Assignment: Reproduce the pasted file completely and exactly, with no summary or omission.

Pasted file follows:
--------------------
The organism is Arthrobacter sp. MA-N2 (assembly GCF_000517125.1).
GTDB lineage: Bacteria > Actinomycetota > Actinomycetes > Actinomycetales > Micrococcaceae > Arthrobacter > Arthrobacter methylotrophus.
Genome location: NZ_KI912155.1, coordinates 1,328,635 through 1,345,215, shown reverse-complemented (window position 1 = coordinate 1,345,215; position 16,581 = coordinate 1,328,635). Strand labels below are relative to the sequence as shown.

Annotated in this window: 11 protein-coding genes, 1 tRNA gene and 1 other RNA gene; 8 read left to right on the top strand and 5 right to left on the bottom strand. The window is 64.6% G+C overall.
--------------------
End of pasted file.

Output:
The organism is Arthrobacter sp. MA-N2 (assembly GCF_000517125.1).
GTDB lineage: Bacteria > Actinomycetota > Actinomycetes > Actinomycetales > Micrococcaceae > Arthrobacter > Arthrobacter methylotrophus.
Genome location: NZ_KI912155.1, coordinates 1,328,635 through 1,345,215, shown reverse-complemented (window position 1 = coordinate 1,345,215; position 16,581 = coordinate 1,328,635). Strand labels below are relative to the sequence as shown.

Annotated in this window: 11 protein-coding genes, 1 tRNA gene and 1 other RNA gene; 8 read left to right on the top strand and 5 right to left on the bottom strand. The window is 64.6% G+C overall.